We would like to offer those interested the opportunity to apply for this program. Our program has received rave reviews from the Korean government, NGOs and most importantly, the defectors themselves. This program aims not only to teach the young North Koreans English, but also to help expose them to Western culture, including Canadian values and global perspectives. The time commitment will involve teaching one two-hour class per week, held weekdays during business hours, for twelve weeks from September through December.

If you are interested in participating in the program, please forward your CV and a cover letter, which explains why you would be an ideal candidate, to by Friday August 31.
I taught for the pilot program (there's a little more on that here), and it was certainly worthwhile. The students came from varied backgrounds (some came from the northeast, others from Pyongyang) and were at different levels (from one student who just received a scholarship to study in the U.S. to another who had only arrived in South Korea 2 months earlier and had no English background at all), but the progress made by those who attended regularly was pretty impressive. It's well worth looking into if you have the time.

Wednesday, August 22, 2012

Some reading on Korean attitudes towards AIDS

A news report last week by Peter Schurmann at New America Media titled Talk of HIV/AIDS Still Taboo for Koreans, Here and Abroad looks at HIV infection rates of Korean Americans and the taboo against discussing it in the US (as well as the negative effects of beliefs such as "Asians don’t have HIV") and links it to such attitudes in Korea. It also brings up an editorial about MBC video (mentioned here) and the CERD case.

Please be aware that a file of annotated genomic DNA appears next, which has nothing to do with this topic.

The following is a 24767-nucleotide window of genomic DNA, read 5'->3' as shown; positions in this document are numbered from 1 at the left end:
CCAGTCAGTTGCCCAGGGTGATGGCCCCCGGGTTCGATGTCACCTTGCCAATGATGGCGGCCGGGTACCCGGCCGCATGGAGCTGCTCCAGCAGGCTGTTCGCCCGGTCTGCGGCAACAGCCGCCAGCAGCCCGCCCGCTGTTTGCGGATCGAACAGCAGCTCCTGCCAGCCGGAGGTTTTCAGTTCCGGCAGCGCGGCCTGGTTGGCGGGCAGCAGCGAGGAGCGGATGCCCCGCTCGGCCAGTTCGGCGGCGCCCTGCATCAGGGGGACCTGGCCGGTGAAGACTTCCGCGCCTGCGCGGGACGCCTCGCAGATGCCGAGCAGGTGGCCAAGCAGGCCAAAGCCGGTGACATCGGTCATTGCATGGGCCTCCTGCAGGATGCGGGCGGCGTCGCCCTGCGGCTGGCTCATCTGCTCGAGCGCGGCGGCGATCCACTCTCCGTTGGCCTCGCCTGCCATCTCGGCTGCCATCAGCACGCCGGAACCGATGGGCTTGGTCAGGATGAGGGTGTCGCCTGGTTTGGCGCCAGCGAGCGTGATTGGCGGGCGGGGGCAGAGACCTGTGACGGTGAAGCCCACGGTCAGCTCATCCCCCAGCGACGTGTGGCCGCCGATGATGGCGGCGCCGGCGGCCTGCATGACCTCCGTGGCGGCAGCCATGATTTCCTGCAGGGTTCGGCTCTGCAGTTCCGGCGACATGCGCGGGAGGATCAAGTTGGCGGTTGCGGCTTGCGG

On a related topic, at the Korea Herald a few weeks ago Daniel Fiedler discussed AIDS testing policy and beliefs about HIV/AIDS in Korea:
Recent surveys by the Korean CDC show that over 50 percent of the population still believes kissing can transmit the virus and almost eighty percent still believe that mosquitoes can transmit the virus. Of greater concern is the erroneous belief that the virus is primarily a “foreign” disease which leads to unsafe sex practices in domestic relations.
He goes on to say that Korea's "initial reasoned response [to AIDS in the 1980s] has mutated into a policy based on racism and misinformation." I'm not sure if I'd describe all of the Korean government's response during Korea's first AIDS scare in February 1987 as 'reasoned' (though parts of it certainly were, and the plans set forth to designate certain hospitals as testing centers, to set up hotlines and test donated blood seemed well thought out, though I don't know how the implementation of these plans turned out). Some planned policies (such as requiring all tourists arriving for the Olympics to be tested) were rather over the top, and were abandoned as soon as the government realized a Korean-language report on its intentions had been translated and reported around the world. A Health Ministry spokesman even went so far as to describe as "groundless" the Joongang Ilbo article which directly quoted Health and Social Affairs Minister Rhee Hai-won saying that, due to 300,000 tourists visiting during the Olympics, "there are concerns that after the Olympics there will be a sudden spread of AIDS domestically," and that he would press the WHO to require Olympic tourists to carry AIDS free certificates at an upcoming meeting in Sydney. Clearly, "groundless" in this case translates as "that was in Korean and meant for Korean eyes only," a defense/denial which came up again recently.

Fiedler goes on to say in closing that